The # (pound) symbol is called a hashtag and is used to mark keywords or topics in a tweet. It was created by Twitter users as a way to categorize messages and then adopted by Twitter and third-party tools. Because hashtags are hyperlinked on Twitter.com and are searchable, they serve as a form of findability. Precursors to Twitter hashtags: tags on Delicious and Flickr.
In the beginning, there weren’t enough people or tweets to worry about organization.
just setting up my twttr
— Jack Dorsey (@jack) March 21, 2006
But as Twitter took off in popularity, organization became a need.
how do you feel about using # (pound) for groups. As in #barcamp [msg]?
— Chris Messina™ (@chrismessina) August 23, 2007
Chris was inspired by hashtag/keyword use at Delicious, Flickr and Jaiku and championed the practice.
By December 2007, there was an unofficial directory: Hashtags.org. The fall of 2008 saw House Republicans elevate #dontgo as a rallying cry. By January 2013, the American Dialect Society had voted hashtag as its word of the year.
Hashtags are like Twitter’s Swiss Army knife. They help organizers promote events and help participants share information with people who are present or just interested. They alert us to breaking news. They introduce levity and humor. They serve as a calling card for communities, some that chat at designated times each week or month and some that share information without regard for the clock.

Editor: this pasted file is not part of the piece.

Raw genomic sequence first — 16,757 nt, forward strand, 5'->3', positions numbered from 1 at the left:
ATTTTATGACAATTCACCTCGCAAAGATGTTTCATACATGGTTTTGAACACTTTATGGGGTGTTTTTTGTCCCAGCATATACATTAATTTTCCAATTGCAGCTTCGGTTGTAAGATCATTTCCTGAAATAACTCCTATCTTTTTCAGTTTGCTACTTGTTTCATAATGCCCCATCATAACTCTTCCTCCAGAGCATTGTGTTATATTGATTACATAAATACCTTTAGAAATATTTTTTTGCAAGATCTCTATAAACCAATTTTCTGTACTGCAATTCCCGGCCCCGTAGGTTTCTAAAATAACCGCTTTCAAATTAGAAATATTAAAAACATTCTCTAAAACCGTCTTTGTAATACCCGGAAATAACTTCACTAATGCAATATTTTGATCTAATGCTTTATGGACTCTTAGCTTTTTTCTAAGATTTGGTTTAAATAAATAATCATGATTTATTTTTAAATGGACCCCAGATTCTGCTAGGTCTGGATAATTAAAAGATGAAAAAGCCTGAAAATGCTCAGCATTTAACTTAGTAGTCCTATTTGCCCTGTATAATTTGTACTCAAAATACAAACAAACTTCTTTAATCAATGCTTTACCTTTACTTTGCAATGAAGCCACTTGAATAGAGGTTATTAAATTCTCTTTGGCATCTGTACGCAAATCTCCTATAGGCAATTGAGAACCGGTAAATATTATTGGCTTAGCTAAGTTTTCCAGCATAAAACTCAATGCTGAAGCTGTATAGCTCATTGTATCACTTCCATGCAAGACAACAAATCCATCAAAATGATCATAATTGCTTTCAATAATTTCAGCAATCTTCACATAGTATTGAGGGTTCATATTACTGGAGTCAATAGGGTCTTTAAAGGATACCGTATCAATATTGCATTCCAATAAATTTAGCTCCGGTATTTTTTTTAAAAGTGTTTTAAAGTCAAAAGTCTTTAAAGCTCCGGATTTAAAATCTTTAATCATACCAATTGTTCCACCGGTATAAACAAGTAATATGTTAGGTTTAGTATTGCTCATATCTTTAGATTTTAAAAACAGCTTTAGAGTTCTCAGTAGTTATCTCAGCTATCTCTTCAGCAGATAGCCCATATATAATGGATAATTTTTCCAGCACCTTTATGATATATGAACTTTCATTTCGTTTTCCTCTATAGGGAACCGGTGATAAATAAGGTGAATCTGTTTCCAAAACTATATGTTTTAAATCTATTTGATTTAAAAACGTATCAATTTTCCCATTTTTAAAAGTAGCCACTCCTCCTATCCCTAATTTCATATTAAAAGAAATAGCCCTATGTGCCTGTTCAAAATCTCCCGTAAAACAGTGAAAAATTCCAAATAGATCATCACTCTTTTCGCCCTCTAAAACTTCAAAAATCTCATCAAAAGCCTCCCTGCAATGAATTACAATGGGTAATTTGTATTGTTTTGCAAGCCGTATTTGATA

In short, hashtags — this un-library-like, bottoms-up taxonomy — provide an important form of structure for finding information in the firehose that is the Twitter livestream.
Key things to know about Twitter hashtags
- Capitalization doesn’t matter but spaces, punctuation and special characters do (don’t use ’em).
- Hashtags must have letters; all numbers will not work so append them to your letters.
- Placement doesn’t matter.
- Sometimes hashtags are intended as editorial commentary rather than as a method of findability.
- Hashtags associated with breaking news or crises are often trending topics. For example, #welcometotheworld (for the new royal baby).
- Although hashtags were popularized on Twitter, they are now incorporated on many other digital social networks like Facebook, Instagram and Google+.
- Before using a hashtag, ask yourself “why am I doing this?”
- Remember, hashtags lead to more retweets.
- Pick a hashtag that works across platforms.
- Use simple, memorable hashtags for predictable events.
- Proofread: #nowthatcherisdead versus #nowThatcherIsDead. Capitalization (“camelCase”) can help but don’t rely on it.
- Marketing folk: be alert for bashtagging like #McDStories.
- Don’t hijack (or newsjack) someone else’s hashtag.
- Don’t over-hash. (Over-hashing looks like/is treated like spam.) That said, recognize hashtag use differs by platform. Use more on Instagram than on Twitter, for example.